How Can I Use the Summer Months to Prepare?
The summer is the best (and often underutilized) time to prepare for the challenges of college applications. Starting as early as the summer after freshman year, the summer is a valuable time to reflect, study for standardized exams, work, volunteer, or spend time doing things you’re passionate about. Make each summer count! Don’t do activities simply as résumé stuffers. Instead, do things that matter to you. Ultimately, this will prove far more valuable both on college applications and in the long term.
The summer before senior year is most important. If you haven’t yet taken the SAT or ACT (and plan to) use the summer for preparing. Work through a guidebook, take a prep course, or sign up for tutoring. Preparing in the summer, when the stresses of a high academic course load is not in full swing, will allow you to dedicate more time and effort to preparations. Preparing in the summer will also set you up for taking an early fall administration of the SAT or ACT and the material will still be fresh in your mind.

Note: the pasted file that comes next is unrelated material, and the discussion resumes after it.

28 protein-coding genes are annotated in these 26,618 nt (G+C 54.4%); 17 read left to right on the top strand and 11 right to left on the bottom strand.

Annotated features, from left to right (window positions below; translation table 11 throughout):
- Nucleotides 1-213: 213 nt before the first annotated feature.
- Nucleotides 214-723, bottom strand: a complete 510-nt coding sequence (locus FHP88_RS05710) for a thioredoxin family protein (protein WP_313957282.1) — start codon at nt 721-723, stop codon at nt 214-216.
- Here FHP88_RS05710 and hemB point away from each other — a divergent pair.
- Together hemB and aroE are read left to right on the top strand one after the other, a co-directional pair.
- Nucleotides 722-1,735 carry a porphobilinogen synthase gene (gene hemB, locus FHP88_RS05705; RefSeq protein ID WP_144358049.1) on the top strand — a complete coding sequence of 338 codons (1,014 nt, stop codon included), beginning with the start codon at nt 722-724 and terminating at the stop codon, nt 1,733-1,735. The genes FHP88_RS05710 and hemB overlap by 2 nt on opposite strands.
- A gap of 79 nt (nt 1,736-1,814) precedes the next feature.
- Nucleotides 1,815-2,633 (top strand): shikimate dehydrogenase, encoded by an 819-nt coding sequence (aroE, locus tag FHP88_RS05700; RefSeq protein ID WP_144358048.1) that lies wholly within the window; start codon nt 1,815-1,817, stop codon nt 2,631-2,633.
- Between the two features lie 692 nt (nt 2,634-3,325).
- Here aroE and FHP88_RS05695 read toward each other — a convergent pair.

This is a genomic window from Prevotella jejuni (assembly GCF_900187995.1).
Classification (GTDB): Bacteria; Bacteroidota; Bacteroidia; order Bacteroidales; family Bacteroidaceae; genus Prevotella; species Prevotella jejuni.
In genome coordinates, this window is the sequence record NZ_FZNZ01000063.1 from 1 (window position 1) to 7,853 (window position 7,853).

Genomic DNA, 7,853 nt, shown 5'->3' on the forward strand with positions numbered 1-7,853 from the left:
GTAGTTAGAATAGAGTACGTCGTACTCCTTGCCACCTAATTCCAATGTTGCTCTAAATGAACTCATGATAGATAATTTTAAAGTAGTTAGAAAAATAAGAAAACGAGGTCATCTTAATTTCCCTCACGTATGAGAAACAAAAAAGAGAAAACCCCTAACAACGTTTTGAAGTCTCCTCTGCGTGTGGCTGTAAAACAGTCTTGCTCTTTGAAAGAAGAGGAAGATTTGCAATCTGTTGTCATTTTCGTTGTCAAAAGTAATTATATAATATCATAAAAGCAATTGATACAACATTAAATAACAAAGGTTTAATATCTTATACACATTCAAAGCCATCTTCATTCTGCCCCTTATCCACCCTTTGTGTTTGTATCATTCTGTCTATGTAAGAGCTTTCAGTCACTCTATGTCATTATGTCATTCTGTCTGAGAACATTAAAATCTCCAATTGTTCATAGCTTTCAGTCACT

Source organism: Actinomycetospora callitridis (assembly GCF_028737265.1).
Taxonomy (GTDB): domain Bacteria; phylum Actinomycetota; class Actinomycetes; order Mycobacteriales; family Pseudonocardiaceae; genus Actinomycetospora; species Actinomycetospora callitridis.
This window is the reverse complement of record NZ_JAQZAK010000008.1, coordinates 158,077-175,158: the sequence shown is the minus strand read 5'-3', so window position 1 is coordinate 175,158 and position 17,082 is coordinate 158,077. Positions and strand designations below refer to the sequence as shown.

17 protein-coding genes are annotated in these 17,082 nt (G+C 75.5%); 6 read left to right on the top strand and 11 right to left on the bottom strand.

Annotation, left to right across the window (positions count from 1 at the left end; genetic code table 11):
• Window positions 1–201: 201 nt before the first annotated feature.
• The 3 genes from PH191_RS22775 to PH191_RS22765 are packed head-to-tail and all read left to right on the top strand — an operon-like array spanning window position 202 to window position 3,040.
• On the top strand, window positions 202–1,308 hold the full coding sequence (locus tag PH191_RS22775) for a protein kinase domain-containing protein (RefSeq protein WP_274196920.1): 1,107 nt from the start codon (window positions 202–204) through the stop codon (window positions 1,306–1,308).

Summer is an excellent time to solidify the list of colleges you’ll apply to. If you can’t visit, spend time on each college or university’s website. Learn about what majors and classes are offered; read about academic and residential life, financial awards, and the university community. Finally, learn about each college’s application requirements, as each school will have its own requirements or supplements. Select a solid mix of safety schools, match schools, and reach schools. Create and organize a plan and timeline for completing the applications and essays. This will make balancing applications with coursework possible during what is, for many, a challenging senior year.
Finally, the summer is a time to indulge in things you are passionate about. Whether you’re excited about working in your community, travel, reading, athletics, or research, spend time doing what you love. Whatever you spend your summer doing, avoid doing things that are obvious resume stuffers. Not only will this not be a valuable experience for you, but admissions committees can sense when students do activities simply to look impressive. Instead of doing something simply to do it, do what you love.
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